Singapore-based startup Gimmie announced today that it has raised a USD521K (SGD639K) round led by WaveMaker Labs in partnership with the NRF under the Technology Incubation Scheme. Completing the round is Ideosource, a Jakarta-based VC firm.
The company, which started in Silicon Valley in 2011 before moving to Singapore last year, will use the funds to expand across Asia in 2013. Indonesia features prominently in Gimmie’s plans. The startup made an appearance at Sparxup 2012, a startup conference in Jakarta. Ideosource will be helping the company expand its footprint in the country.
The company had previously raised USD 244K from angel investors in the United States. Tandem, a mobile industry incubator in Silicon Valley, invested USD 200K. Read more
Rocket Internet is a Berlin headquartered company that is well-known for cloning successful online startups (usually from the US), replicating them elsewhere, and turning them into million-dollar businesses. It was founded in 2007 by the Samwer brothers — Alexander, Marc, and Oliver, who have together created and sold a number of successful Internet businesses before starting Rocket Internet. Most of their businesses are e-commerce related.
The company tends to hire MBA-trained executives and management consultants to become ‘founder’ and ‘managing director’ of its businesses. However, unlike startup founders, they do not hold as much equity or have as much decision-making power to shape the direction of their companies. They are primarily executors who could be fired for underperforming.
Rocket Internet has polarized observers in the startup and technology community for its practices. Critics pour scorn on the company for blatant copying, mischaracterizing its ventures as startups, an over-aggressive and results-oriented corporate culture, and rapid turnover rates. At the same time, it is widely admired for its rapid execution ability. Read more
Glossybox is possibly the largest beauty box company in the world. Photo: Glossybox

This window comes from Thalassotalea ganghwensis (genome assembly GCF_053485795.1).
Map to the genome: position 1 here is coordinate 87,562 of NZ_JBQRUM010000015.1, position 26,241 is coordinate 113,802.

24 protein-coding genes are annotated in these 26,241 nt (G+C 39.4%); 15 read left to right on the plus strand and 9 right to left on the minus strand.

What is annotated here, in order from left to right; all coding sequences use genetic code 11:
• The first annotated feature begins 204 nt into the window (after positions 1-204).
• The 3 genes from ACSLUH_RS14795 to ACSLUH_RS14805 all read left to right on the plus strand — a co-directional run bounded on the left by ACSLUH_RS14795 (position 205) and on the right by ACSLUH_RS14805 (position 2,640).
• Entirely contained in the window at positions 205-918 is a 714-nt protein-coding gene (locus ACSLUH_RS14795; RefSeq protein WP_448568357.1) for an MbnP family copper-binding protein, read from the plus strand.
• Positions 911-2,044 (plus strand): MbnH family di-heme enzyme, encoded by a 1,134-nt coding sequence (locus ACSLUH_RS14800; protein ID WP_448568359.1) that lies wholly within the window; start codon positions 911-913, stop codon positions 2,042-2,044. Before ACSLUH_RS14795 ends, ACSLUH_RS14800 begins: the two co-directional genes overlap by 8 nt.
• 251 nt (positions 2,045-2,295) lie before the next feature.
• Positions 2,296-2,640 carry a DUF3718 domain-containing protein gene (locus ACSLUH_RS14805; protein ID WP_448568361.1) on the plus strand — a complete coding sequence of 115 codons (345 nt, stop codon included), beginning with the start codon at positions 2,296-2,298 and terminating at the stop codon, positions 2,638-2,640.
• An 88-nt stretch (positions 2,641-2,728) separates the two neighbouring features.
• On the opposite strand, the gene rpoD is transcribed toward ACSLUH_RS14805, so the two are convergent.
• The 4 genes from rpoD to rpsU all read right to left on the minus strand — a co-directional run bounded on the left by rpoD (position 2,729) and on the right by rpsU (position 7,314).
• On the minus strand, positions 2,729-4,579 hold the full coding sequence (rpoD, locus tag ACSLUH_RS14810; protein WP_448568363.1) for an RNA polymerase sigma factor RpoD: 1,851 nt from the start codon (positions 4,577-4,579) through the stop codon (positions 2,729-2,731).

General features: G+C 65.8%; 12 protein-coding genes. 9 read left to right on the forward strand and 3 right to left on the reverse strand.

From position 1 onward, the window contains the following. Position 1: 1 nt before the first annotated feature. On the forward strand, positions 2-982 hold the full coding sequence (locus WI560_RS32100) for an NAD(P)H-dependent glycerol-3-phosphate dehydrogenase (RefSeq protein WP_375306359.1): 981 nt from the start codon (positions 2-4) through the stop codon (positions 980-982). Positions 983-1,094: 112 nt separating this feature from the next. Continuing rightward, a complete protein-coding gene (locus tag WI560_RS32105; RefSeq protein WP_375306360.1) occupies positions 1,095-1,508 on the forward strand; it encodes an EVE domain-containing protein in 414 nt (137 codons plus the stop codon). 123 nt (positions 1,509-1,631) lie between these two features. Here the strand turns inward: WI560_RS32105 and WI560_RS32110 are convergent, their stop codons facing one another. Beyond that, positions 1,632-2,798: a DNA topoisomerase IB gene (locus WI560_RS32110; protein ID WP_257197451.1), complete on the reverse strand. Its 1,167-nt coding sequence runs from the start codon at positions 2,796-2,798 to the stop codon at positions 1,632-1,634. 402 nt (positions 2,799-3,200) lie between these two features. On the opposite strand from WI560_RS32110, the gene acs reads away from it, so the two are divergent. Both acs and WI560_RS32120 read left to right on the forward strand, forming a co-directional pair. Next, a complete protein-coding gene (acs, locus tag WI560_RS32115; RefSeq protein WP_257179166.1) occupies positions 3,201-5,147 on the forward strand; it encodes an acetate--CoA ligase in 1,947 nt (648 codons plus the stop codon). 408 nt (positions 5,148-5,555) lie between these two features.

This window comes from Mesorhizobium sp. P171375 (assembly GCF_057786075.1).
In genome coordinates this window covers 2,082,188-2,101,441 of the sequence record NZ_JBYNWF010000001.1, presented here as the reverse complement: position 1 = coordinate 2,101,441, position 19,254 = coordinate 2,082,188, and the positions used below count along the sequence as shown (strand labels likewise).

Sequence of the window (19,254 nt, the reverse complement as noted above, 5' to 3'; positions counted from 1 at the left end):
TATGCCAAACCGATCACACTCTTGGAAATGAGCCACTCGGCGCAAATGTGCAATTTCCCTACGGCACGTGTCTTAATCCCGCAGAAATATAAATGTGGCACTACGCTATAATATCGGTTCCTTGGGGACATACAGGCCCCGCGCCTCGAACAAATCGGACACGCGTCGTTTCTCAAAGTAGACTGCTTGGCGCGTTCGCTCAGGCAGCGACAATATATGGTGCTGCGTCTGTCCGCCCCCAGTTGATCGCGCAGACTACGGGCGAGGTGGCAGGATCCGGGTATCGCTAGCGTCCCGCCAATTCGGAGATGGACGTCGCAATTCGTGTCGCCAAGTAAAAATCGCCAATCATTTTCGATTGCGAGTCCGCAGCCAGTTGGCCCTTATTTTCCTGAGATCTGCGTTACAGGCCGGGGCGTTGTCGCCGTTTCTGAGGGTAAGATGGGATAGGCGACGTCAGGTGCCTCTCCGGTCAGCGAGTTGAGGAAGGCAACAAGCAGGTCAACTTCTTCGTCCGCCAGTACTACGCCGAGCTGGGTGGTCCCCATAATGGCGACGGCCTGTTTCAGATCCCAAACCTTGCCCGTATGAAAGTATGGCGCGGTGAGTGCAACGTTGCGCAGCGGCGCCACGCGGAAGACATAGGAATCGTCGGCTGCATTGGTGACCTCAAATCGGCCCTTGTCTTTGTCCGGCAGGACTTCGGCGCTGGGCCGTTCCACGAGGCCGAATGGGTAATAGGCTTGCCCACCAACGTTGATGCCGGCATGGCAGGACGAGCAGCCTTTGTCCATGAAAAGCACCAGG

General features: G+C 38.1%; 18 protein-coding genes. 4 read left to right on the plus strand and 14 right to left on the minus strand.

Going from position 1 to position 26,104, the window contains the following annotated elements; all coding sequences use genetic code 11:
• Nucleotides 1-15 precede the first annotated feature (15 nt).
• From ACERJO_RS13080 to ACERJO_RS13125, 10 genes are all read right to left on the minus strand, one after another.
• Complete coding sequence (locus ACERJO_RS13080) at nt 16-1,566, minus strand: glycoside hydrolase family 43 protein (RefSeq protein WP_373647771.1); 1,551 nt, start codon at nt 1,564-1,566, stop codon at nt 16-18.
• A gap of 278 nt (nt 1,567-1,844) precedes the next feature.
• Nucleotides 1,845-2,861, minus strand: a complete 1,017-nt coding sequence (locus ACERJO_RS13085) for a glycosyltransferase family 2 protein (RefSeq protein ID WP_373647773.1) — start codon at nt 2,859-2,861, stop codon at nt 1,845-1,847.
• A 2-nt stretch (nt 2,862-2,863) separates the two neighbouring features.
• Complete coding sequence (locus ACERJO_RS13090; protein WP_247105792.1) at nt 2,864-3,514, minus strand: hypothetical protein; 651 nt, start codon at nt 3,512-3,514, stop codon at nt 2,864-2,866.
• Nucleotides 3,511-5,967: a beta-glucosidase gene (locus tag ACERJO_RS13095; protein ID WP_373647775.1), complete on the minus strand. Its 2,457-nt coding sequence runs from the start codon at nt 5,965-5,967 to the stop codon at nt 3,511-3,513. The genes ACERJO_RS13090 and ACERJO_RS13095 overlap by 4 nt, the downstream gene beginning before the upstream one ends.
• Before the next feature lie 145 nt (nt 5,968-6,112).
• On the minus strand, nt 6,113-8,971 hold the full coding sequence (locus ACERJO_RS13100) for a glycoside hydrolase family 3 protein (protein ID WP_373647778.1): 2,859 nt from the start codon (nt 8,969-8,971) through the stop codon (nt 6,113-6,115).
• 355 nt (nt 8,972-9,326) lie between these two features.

As the daily deals fever dies down, entrepreneurs in Asia have been on the lookout on the next big idea. It looks like they have found it. In the region, a new crop of startups have arisen, all centered around a singular concept: Beauty boxes.
The idea sounds simple. Subscribers, who are mostly young women, pay a monthly fee to have a box of cosmetics samples delivered to them on a regular basis. Beauty brands have been freely giving out sample products, so why not mail them to potential customers instead?
The market opportunity is there: Outside of China and India, the Asia-Pacific cosmetics market is valued at USD45.7B. The business model is proven: In the United States, Birchbox, which launched in 2010, has surpassed the 100,000 subscriber mark for its women’s boxes. It may have even reached 200,000. The company is popular with investors too: It raised a series A round of USD10.5M.
The concept soon spread to Europe and finally to Asia. Rocket Internet launched its clone Glossybox in March 2011 and now has a presence in 19 countries, including Japan, South Korea, Taiwan, Hong Kong, and China. Other prominent players are coming up in the region too, and they’re getting a lot of customers. Read more
The Startup Genome, a company that aims to transform tech entrepreneurship from a gut-driven into a data-driven endeavor, has today released its global ranking of top 20 startup ecosystems in a research report. Representing Asia is Singapore (17th) and Bangalore (19th), who are the the only ecosystems from Asia in the top 20. Australia fared well, with Sydney (12th) and Melbourne (18th) making the shortlist.